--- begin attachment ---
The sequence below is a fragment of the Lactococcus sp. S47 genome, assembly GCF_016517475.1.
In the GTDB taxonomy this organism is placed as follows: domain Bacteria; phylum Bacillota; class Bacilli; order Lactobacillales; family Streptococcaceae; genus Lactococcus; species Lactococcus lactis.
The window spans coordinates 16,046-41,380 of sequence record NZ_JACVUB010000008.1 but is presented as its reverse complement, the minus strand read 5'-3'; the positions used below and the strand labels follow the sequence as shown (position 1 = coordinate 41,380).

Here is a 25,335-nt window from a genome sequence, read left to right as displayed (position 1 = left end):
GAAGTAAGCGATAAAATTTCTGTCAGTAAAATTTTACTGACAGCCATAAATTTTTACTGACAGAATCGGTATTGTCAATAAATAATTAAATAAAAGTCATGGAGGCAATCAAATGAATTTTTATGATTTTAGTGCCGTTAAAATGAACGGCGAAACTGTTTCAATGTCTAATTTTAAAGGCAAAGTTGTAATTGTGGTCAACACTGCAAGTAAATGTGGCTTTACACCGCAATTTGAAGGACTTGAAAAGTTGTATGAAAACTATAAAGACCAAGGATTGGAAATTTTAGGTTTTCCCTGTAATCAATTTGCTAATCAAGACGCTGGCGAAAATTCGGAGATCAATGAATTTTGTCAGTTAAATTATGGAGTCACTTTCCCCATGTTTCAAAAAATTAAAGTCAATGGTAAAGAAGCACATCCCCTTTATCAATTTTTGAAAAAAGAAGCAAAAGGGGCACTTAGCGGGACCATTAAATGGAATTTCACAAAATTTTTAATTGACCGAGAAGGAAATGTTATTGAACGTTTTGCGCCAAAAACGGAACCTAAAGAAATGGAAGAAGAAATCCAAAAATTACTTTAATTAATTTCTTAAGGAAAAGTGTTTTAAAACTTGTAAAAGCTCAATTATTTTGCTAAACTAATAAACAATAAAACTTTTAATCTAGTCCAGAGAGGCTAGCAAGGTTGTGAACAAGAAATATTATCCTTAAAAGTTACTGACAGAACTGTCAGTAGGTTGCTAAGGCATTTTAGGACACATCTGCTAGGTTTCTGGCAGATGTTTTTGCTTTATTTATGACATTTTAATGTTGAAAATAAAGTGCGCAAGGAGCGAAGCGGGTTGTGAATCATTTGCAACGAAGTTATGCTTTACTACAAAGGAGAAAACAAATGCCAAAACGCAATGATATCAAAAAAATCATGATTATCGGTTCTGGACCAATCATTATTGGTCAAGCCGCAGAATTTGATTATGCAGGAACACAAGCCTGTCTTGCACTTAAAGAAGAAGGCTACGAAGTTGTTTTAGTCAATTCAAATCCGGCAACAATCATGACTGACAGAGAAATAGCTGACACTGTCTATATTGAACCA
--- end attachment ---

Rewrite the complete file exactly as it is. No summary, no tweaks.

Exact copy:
The sequence below is a fragment of the Lactococcus sp. S47 genome, assembly GCF_016517475.1.
In the GTDB taxonomy this organism is placed as follows: domain Bacteria; phylum Bacillota; class Bacilli; order Lactobacillales; family Streptococcaceae; genus Lactococcus; species Lactococcus lactis.
The window spans coordinates 16,046-41,380 of sequence record NZ_JACVUB010000008.1 but is presented as its reverse complement, the minus strand read 5'-3'; the positions used below and the strand labels follow the sequence as shown (position 1 = coordinate 41,380).

Here is a 25,335-nt window from a genome sequence, read left to right as displayed (position 1 = left end):
GAAGTAAGCGATAAAATTTCTGTCAGTAAAATTTTACTGACAGCCATAAATTTTTACTGACAGAATCGGTATTGTCAATAAATAATTAAATAAAAGTCATGGAGGCAATCAAATGAATTTTTATGATTTTAGTGCCGTTAAAATGAACGGCGAAACTGTTTCAATGTCTAATTTTAAAGGCAAAGTTGTAATTGTGGTCAACACTGCAAGTAAATGTGGCTTTACACCGCAATTTGAAGGACTTGAAAAGTTGTATGAAAACTATAAAGACCAAGGATTGGAAATTTTAGGTTTTCCCTGTAATCAATTTGCTAATCAAGACGCTGGCGAAAATTCGGAGATCAATGAATTTTGTCAGTTAAATTATGGAGTCACTTTCCCCATGTTTCAAAAAATTAAAGTCAATGGTAAAGAAGCACATCCCCTTTATCAATTTTTGAAAAAAGAAGCAAAAGGGGCACTTAGCGGGACCATTAAATGGAATTTCACAAAATTTTTAATTGACCGAGAAGGAAATGTTATTGAACGTTTTGCGCCAAAAACGGAACCTAAAGAAATGGAAGAAGAAATCCAAAAATTACTTTAATTAATTTCTTAAGGAAAAGTGTTTTAAAACTTGTAAAAGCTCAATTATTTTGCTAAACTAATAAACAATAAAACTTTTAATCTAGTCCAGAGAGGCTAGCAAGGTTGTGAACAAGAAATATTATCCTTAAAAGTTACTGACAGAACTGTCAGTAGGTTGCTAAGGCATTTTAGGACACATCTGCTAGGTTTCTGGCAGATGTTTTTGCTTTATTTATGACATTTTAATGTTGAAAATAAAGTGCGCAAGGAGCGAAGCGGGTTGTGAATCATTTGCAACGAAGTTATGCTTTACTACAAAGGAGAAAACAAATGCCAAAACGCAATGATATCAAAAAAATCATGATTATCGGTTCTGGACCAATCATTATTGGTCAAGCCGCAGAATTTGATTATGCAGGAACACAAGCCTGTCTTGCACTTAAAGAAGAAGGCTACGAAGTTGTTTTAGTCAATTCAAATCCGGCAACAATCATGACTGACAGAGAAATAGCTGACACTGTCTATATTGAACCA